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Lawyer wants leniency for Stenger at sentencing, citing good deeds and remorse

Lawyer wants leniency for Stenger at sentencing, citing good deeds and remorse

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Steve Stenger arrives at federal court expected to plead guilty to charges

Former St. Louis County Executive Steve Stenger (left) arrives at federal court in St. Louis with his lawyer Scott Rosenblum on May 3. 

Friday, May 3, 2019 Photo by David Carson,

CLAYTON — Steve Stenger’s attorneys paint the former St. Louis County executive as remorseful for the fraudulent actions that led to his federal indictment on three charges, arguing that Stenger deserves no more than the minimum time of 37 months in prison in a memo filed Sunday.

Stenger resigned in May before pleading guilty in U.S. District Court in St. Louis to three counts of honest services mail fraud. He admitted orchestrating a pay-to-play scheme in which he asked for and received contributions from those seeking to do business with St. Louis County and associated entities, and in return took action on donors’ behalf.

Federal prosecutors argued on Friday that Stenger was a self-interested bully who deserves no leniency when it comes to prison time. Stenger could face up to 46 months in prison for his crimes. He is scheduled to be sentenced on Friday.

A memo signed by defense attorney Adam Fein and submitted on Sunday suggested that 37 months in prison plus two years of supervised release would adequately serve the purpose of rehabilitation for the former county executive.

Some positive contributions came during Stenger’s administration, his attorneys say, such as a prescription drug monitoring program designed to help doctors avoid overprescribing opioids, a sales tax increase to benefit county police and efforts to secure a $4.5 million criminal justice reform grant for the University of Missouri.

Stenger pleaded guilty within eight days of his indictment, an indication that Stenger “accepted responsibility early on” and shows that he experienced “regret” about defrauding voters to gain donations, according to his attorneys.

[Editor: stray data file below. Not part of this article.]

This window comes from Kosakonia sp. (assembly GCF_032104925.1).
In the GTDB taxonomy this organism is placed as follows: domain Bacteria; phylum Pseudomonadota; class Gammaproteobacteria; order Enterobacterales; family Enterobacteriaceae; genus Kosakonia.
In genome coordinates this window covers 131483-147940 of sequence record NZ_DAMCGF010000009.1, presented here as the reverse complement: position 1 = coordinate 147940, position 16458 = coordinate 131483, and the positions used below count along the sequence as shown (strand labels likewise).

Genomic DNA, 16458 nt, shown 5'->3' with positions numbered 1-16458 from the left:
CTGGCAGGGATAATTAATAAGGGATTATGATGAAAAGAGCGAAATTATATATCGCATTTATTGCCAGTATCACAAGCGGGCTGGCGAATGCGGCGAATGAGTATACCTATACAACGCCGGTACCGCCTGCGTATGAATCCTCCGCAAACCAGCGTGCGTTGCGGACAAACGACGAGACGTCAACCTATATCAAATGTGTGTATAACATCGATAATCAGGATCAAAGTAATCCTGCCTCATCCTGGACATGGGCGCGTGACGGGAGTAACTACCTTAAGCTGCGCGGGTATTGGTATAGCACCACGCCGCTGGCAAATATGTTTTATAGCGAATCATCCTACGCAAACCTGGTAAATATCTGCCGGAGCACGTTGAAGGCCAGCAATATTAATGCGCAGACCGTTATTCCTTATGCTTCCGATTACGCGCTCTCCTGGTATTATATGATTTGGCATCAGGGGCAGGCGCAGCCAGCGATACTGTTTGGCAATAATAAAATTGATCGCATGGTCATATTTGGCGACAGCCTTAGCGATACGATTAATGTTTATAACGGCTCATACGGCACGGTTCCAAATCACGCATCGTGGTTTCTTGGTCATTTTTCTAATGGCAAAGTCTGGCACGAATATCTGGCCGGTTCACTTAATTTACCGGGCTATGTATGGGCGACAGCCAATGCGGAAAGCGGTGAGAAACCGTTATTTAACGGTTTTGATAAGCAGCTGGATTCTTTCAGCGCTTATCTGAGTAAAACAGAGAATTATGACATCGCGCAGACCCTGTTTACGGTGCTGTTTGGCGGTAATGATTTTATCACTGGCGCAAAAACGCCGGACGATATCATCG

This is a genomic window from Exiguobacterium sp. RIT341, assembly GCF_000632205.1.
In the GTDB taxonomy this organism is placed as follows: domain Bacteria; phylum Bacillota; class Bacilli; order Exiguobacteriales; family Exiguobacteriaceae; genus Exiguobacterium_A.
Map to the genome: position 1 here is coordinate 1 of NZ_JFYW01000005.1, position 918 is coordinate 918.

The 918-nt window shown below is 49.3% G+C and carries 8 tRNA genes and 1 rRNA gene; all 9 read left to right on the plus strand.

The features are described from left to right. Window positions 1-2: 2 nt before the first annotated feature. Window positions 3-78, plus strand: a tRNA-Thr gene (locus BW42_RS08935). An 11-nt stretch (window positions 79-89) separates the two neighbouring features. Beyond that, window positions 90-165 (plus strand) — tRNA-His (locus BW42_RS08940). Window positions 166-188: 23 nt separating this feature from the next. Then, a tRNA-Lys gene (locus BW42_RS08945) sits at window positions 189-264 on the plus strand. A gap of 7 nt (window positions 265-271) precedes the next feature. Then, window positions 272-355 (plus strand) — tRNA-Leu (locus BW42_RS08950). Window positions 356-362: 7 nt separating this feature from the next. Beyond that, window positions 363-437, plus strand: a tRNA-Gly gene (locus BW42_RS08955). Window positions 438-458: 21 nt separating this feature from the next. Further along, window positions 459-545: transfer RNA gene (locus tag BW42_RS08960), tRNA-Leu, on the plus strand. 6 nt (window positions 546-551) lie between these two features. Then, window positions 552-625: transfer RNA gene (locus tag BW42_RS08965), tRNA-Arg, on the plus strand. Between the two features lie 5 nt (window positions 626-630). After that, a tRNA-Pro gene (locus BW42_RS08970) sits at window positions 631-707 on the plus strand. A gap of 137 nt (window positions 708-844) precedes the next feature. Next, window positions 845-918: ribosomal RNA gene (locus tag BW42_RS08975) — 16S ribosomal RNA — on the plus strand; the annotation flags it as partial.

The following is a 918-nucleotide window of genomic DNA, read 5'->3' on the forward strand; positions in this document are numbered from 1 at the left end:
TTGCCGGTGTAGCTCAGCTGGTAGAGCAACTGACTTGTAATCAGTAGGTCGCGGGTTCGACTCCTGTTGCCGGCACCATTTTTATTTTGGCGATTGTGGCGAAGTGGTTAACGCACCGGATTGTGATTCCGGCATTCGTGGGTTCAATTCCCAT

Stenger has paid $130,000 in restitution, returning to the county funds paid to John Rallo, who admitted to donating tens of thousands of dollars to Stenger’s campaign with the expectation that his business would benefit. In 2016 Rallo’s company Cardinal Creative Consulting was awarded a “sham” marketing contract of $130,000, and Rallo and his partners were allowed to purchase two Wellston parks for well below the appraised market price.

The restitution payment “reflects Stenger’s contrition for his misconduct,” his attorneys argue.

Stenger is unlikely to re-offend, according to the memo, and a longer prison sentence is unlikely to result in further rehabilitation. The court “can and should, however, impose supervised release conditions to further rehabilitative needs where appropriate,” the memo reads.

“Stenger’s offense has cost him much,” the memo states. “He has lost the livelihood he worked his way through school to earn, is the subject of public opprobrium, and is an object of regular public scorn — some based on fact, but some most assuredly not.”

The memo also argues that Stenger’s age, 47, and his marriage to his wife, Allison, who is pregnant with the couple’s third child, are further indications that he is unlikely to re-offend.

“Though his offense is serious, on balance, Stenger has lived a pro-social, productive, and positive life in which he has done more good than harm in both his personal and professional lives,” the memo reads.

Post-Dispatch staff writer Jeremy Kohler contributed to this report.

St. Louis County Executive Steve Stenger pleaded guilty to pay-for-play charges: Some background reading

Here's a collection of Post-Dispatch stories looking at some of the controversies surrounding the St. Louis County Executive.

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